GREENFIELD — Greenfield-based Elanco Animal Health has penned a deal to buy eight new vaccine-product lines and a fully integrated manufacturing, research and development site from a German-based animal health corporation for $885 million, its parent company Eli Lilly and Co. announced Wednesday.
The agreement gives Elanco, headquartered in Progress Park on the north side of Greenfield, control of Boehringer Ingelheim International’s U.S. feline, canine and rabies vaccines portfolio, as well as related manufacturing, research and development, officials said.
The acquisition adds vaccines for bordetella, Lyme disease, rabies and parvovirus to Elanco’s U.S. product line. In addition, Elanco will take control of a Boehringer Ingelheim factory in Fort Dodge, Iowa, where the vaccines are made, as well as all equipment and testing capabilities, including a veterinary research center and lab space, according to a news release.
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Keri McGrath, a spokeswoman for Elanco, said it’s too soon to speculate what impact the acquisition will have the company’s headquarters in Greenfield. But Elanco’s leaders anticipate increasing their current vaccines research capabilities thanks to the addition of knowledgeable and experienced personnel from the Boehringer Ingelheim company.
“Vaccines are a high priority for Elanco, and this acquisition fits our strategy of developing a balanced portfolio, addressing both prevention and treatment of disease,” McGrath said.
The deal is a required step toward the future acquisition of international animal health company Merial by Boehringer Ingelheim, officials said.
Elanco’s Greenfield roots stretch back to 1954, when Lilly still occupied the campus on U.S. 40. Lilly sold the facility to Covance in 2007, leaving Elanco to find a new home.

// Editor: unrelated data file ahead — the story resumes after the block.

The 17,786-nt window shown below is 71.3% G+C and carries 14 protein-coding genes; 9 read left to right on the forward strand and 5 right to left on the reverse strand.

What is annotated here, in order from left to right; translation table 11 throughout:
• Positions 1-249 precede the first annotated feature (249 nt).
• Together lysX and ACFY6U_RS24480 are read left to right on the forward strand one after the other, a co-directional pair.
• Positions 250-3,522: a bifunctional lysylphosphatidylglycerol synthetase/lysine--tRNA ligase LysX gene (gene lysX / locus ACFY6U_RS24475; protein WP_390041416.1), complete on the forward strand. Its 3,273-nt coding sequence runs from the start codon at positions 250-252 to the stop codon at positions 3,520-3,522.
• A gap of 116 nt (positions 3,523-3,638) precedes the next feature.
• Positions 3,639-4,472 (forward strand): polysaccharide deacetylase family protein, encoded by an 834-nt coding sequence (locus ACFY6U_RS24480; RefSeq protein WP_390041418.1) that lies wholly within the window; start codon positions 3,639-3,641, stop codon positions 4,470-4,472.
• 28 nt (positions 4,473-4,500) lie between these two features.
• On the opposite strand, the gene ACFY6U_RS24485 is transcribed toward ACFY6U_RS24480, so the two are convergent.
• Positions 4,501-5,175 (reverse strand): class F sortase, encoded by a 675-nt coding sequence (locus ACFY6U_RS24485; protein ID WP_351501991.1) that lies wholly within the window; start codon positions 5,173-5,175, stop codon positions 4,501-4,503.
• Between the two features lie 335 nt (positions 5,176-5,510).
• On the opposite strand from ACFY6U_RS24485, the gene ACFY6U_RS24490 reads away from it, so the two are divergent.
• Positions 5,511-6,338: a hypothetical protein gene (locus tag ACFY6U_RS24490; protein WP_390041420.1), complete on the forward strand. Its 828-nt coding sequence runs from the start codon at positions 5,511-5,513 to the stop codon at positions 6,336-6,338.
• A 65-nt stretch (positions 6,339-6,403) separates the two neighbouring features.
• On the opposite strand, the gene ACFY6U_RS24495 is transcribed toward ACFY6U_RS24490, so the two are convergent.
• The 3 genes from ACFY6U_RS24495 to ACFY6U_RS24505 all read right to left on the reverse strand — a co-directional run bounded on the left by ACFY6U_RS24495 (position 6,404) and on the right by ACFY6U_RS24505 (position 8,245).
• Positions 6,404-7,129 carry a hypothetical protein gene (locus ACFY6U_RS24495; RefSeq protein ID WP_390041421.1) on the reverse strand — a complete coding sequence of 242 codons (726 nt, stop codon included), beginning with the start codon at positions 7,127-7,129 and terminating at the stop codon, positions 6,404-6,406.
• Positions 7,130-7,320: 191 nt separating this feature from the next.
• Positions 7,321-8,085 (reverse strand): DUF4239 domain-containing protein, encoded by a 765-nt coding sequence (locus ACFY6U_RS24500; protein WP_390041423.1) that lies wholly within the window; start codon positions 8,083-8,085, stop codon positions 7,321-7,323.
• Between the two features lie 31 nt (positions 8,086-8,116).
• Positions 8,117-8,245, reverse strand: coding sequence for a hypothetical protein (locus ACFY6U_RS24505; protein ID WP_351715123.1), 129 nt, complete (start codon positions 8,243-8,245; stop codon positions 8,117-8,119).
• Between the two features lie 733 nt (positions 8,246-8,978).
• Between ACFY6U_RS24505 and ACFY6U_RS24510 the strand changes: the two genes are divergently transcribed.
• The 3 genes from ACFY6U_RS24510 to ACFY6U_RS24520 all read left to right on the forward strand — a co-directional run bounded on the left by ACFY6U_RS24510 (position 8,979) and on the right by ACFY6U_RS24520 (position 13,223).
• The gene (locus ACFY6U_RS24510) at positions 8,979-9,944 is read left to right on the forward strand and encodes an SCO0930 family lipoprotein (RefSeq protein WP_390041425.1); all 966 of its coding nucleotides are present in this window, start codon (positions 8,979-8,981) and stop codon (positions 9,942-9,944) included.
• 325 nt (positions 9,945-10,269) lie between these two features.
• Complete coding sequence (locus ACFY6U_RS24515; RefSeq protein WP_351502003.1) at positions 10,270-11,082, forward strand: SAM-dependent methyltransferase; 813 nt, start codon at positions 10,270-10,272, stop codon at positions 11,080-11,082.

It was then that Lilly began investing heavily in its animal health division, setting it up for exponential growth; in 2010, Elanco built a 130,000-square-foot world headquarters on the northwest corner of Ind. 9 and Interstate 70. Since then, the company has expanded the facility twice, most recently adding a new laboratory that opened earlier this year to develop vaccines for food-borne illnesses and to research alternatives for antibiotics used in food animals.
Elanco traditionally has focused on livestock products, but in recent years, the company has been entering new markets, officials said.
The deal with Boehringer Ingelheim is Elanco’s 10th acquisition since 2007, when the company announced it would focus on products for companion animals. In the following near decade, Elanco purchased four companies to expand its reach in the animal pharmaceuticals business.
Experts said it will buttress Elanco’s presence in the pet segment of animal health, which is enjoying robust growth.
Future Market Insights reported this month that pet health is expected to register a compound annual growth rate of 4.9 percent globally from 2015 to 2025, according to the Indianapolis Business Journal.
“We understand the unique bond that owners share with pets and are committed to helping those pets live longer, healthier lives,” Jeff Simmons, president of Elanco, said in a news release. “With a growing portfolio addressing both prevention and treatment of disease, Elanco can partner with veterinarians and pet caregivers to do just that.”
Hancock Economic Development Corporation director Skip Kuker was excited to hear Elanco is growing its company. He wonders whether the company’s latest acquisition could lead to another facility expansion but said he hasn’t heard from Elanco officials.
“Any time a company expands their portfolio and diversifies and gets into a new market, it always makes the company potentially stronger,” Kuker said. “They’re bringing expertise to the market. … I’m glad the growth continues to happen in our community.”
The Boehringer Ingelheim acquisition is anticipated to close by early 2017, subject to approval by the Federal Trade Commission and antitrust approval and closing of Boehringer Ingelheim’s asset swap transaction with Sanofi, officials said.